If Woody Allen had let John Cassavetes take over September, it might have turned out a lot like Helena from the Wedding. (I admit, though, that throwing out those two names might give the impression that this film is better than it is—it’s good, but nothing revelatory.) At once raw yet theatrical, insightful yet mundane, and cynical yet romantic, the film’s jumbled yet effective stylistic choices sort of match the characters’ mixed feelings about life, the universe, and everything.
Delivering finely understated performances, Lee Tergesen and Melanie Lynskey play seemingly happy newlyweds Alex and Alice. We first see them traveling into the mountains on the way to a cabin (owned by Alex’s parents), where they intend to host a New Year’s Eve party for their friends. As they prepare for the friends’ arrival, Alex and Alice focus most of their attention on the worry and confusion bringing these friends together might yield.
Don and Lynn (Dominic Fumusa and Jessica Hecht) have been married the longest, have kids, and seem to hate each other. She drinks staggering quantities of wine while henpecking him; he kowtows to her every whim, no matter how absurd. Nick (Paul Fitzgerald) has recently gotten divorced and isn’t terribly thrilled to be among a bunch of marrieds. Steven and Eve (Corey Stoll and Dagmara Dominiczyk) decide to bring a friend not well-known to the rest of the group, the titular Helena (Gillian Jacobs, sporting an awful English accent for no apparent reason, other than possibly wanting to seem more exotic). On some level, Helena serves as a catalyst to bring everyone’s problems to the boiling point, but there’s a strong probability that the amount of wine and cocaine consumed might have led to the party playing out the same way even if she hadn’t tagged along.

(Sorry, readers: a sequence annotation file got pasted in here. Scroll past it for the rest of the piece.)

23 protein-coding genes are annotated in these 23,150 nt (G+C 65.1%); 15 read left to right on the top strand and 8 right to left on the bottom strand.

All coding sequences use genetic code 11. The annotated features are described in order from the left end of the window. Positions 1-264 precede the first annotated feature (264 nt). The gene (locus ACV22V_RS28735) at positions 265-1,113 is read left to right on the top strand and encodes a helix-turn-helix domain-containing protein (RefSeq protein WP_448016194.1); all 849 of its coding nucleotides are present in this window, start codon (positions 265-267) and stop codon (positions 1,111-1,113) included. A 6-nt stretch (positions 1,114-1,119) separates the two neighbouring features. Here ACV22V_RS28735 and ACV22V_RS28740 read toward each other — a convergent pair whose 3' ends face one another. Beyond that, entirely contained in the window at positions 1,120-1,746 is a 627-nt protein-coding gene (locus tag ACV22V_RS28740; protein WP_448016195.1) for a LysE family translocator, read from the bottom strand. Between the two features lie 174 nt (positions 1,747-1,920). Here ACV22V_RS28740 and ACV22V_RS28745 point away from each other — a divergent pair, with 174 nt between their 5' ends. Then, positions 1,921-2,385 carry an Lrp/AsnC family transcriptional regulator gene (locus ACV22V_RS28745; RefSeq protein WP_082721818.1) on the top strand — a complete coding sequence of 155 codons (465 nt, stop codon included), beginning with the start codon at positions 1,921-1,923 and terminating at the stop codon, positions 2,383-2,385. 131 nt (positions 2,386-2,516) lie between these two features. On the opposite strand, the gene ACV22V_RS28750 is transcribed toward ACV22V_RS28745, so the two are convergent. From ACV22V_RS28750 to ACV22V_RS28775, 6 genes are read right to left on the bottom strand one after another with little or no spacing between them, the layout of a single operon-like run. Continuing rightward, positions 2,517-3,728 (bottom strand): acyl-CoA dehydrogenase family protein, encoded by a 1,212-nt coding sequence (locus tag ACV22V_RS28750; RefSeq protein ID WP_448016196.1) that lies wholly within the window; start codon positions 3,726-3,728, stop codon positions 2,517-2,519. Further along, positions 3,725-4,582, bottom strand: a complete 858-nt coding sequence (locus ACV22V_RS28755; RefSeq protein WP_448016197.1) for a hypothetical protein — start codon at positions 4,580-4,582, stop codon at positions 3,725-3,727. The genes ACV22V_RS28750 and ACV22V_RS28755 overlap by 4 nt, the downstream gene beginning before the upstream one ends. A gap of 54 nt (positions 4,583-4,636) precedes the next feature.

As the characters splinter, real feelings emerge. The happy façade maintained by Alex and Alice dissolves over the course of the 36 hours or so the film covers. She bitterly complains to Eve that Alex has jeopardized their future by unsuccessfully pursuing his passion (writing, in the form of a play that opened and closed in two weeks) instead of a more practical career choice. Alex, meanwhile, finds himself deeply uncomfortable around Helena. Before he and Alice got married (but while they were engaged), Alex spent the better part of a wedding reception trying to get into Helena’s pants. She knows this, and he knows this, and Nick figures it out quickly, but Alice remains in the dark.
On some level, Helena has the There’s Something About Mary curse, causing men to lust after her simply by existing. Alex, desperately trying to hide his lust, fumbles around her like a schoolboy. He humiliates himself in front of her with some regularity, though luckily nobody catches him sneak outside (in full hunting gear) with a set of binoculars to watch her shower from a distance. Don, meanwhile, starts to see Helena as an avenue of escape from his worthless marriage. Of the men, Steven is the only one whose jaw doesn’t hang on the floor whenever she enters a room (possibly because he knows her better than the others), though ironically Eve suspects him of cheating.
Writer/director Joseph Infantolino crafts this story in such a way that Helena’s bewitching qualities are not a product of anything she says or does. She’s probably the most underused character in the film, which focuses more on the effects of her presence than her presence itself. She’s not an engaging conversationalist, she doesn’t flirt—she just has that elusive magnetism about her. Or maybe she doesn’t—maybe the men are just so unhappy in their marriages, they’ll flock to any single woman.
Infantolino mines both comedy and drama from the idea of a group of people—not all friends, but all connected through one half of the central couple—coming together awkwardly and, in some cases, unwillingly. Sometimes, he forces the awkwardness a bit too much, but the story of Alex and Alice pulling apart and then coming back together allows the film to overcome its occasional missteps. The film boasts great performances (aside from Jacobs’s misguided accent choice—she’s a fine actress, but it adds nothing and detracts quite a bit from her otherwise good performance) from actors often mired in bland supporting roles instead of the meaty characters they’re more than capable of playing.
Helena from the Wedding may not transform audience perceptions in the same way its characters transform, but it’s an alternately funny, thoughtful, and occasionally touching look at thirty-somethings in crisis. It’s worth a look.